3. Tanumānasi or the thinned and weakened mind: When there arises a disinterestedness in the pleasure of the senses, it is true non-attachment based on intelligent discrimination—the mind is weakened and it becomes subtle and transparent or tanumānasi.
4. Satvāpatti or natural turning away from sense pleasure and dwelling in truth: When the first three are sincerely practiced, there arises in the seeker a natural turning away from sense-pleasures and a natural dwelling in truth. This result in purity or satva at heart is called satvāpatti.
5. Asamśaktti or natural and total non-attachment or freedom: When the first four are sincerely practiced, there is total non-attachment or freedom and at the same time a conviction in the nature of truth. There is great inner peace and joy independent of external objects and internal mental states. This state of non-attachment or freedom is asamśaktti.
6. Padārthābhavanī or natural cessation of objectivity: When one rejoices in one’s own self, the perception of duality and diversity ceases, and the efforts that one made at the inspiration of others, bear fruition in direct spiritual experience. The man of wisdom is aware of objects only if and when he feels compelled to do so. This natural and spontaneous cessation of objectivity is called padārthābhavanī.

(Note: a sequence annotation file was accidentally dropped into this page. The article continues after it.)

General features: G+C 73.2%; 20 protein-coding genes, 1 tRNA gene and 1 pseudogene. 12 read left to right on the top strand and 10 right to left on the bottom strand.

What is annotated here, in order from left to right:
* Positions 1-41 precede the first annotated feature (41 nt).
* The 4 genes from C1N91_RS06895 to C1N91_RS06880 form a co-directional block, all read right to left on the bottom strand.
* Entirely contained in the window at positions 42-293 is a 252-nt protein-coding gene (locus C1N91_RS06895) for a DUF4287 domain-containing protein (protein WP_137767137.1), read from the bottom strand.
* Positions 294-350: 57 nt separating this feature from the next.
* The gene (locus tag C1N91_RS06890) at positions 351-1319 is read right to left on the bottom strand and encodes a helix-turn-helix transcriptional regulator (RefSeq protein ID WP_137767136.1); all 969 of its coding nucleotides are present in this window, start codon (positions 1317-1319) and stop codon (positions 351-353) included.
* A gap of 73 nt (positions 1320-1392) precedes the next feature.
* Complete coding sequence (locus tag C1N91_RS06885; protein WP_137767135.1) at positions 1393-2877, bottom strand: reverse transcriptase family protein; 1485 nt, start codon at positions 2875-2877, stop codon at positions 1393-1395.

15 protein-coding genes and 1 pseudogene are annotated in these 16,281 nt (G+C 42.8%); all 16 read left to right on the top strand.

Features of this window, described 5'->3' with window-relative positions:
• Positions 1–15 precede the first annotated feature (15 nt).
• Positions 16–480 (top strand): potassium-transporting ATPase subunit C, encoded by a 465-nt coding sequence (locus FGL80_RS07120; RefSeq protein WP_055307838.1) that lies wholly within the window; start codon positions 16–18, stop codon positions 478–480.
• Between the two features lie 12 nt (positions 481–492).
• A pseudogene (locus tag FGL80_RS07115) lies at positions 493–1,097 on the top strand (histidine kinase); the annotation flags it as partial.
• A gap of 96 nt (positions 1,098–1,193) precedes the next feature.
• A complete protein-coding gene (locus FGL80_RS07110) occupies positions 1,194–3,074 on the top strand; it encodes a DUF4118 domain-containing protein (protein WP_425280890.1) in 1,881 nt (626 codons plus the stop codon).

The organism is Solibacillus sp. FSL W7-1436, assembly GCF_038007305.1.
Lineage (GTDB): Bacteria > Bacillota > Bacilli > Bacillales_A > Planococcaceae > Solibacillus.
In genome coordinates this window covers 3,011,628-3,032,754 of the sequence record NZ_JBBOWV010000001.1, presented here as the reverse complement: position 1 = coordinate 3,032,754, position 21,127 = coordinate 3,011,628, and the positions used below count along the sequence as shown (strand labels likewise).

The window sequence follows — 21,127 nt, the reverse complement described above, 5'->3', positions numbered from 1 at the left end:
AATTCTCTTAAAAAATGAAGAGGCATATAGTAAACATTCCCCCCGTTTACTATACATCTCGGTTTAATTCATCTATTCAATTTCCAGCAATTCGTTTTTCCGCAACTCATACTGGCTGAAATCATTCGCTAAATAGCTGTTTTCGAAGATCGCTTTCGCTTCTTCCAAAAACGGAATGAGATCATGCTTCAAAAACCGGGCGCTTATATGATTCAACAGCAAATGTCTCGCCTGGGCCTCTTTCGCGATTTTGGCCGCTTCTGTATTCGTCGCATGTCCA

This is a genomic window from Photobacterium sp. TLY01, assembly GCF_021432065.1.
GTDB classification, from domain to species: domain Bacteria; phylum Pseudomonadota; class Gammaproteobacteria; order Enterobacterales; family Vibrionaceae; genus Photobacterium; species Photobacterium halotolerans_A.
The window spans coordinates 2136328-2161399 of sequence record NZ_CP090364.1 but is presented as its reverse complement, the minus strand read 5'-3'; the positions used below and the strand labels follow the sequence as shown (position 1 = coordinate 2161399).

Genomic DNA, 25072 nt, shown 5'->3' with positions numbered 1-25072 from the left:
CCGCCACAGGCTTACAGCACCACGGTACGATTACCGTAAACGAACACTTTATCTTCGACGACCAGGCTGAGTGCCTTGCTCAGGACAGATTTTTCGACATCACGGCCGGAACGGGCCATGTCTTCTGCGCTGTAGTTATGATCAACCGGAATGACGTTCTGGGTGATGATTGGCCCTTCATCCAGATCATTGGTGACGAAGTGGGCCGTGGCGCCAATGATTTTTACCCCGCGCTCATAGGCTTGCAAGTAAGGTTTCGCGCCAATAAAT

7. Turīya Liberated while living: Coming to this stage, there is no other support, by persistent practice the vision of division ceases and one is fully established in one’s own unconditioned being. Self-knowledge is spontaneous, natural and therefore unbroken, that state is known as liberated even while living here or turīya.
We are coming towards the end of this series on the important teachings of the Yoga Vāsiṣṭha. Next time we cover a very interesting story or analogy, ‘The dreadful elephant in the forest of saṁsāra’. Following that, we will conclude with a light review of the core teachings of the Yoga Vāsiṣṭha.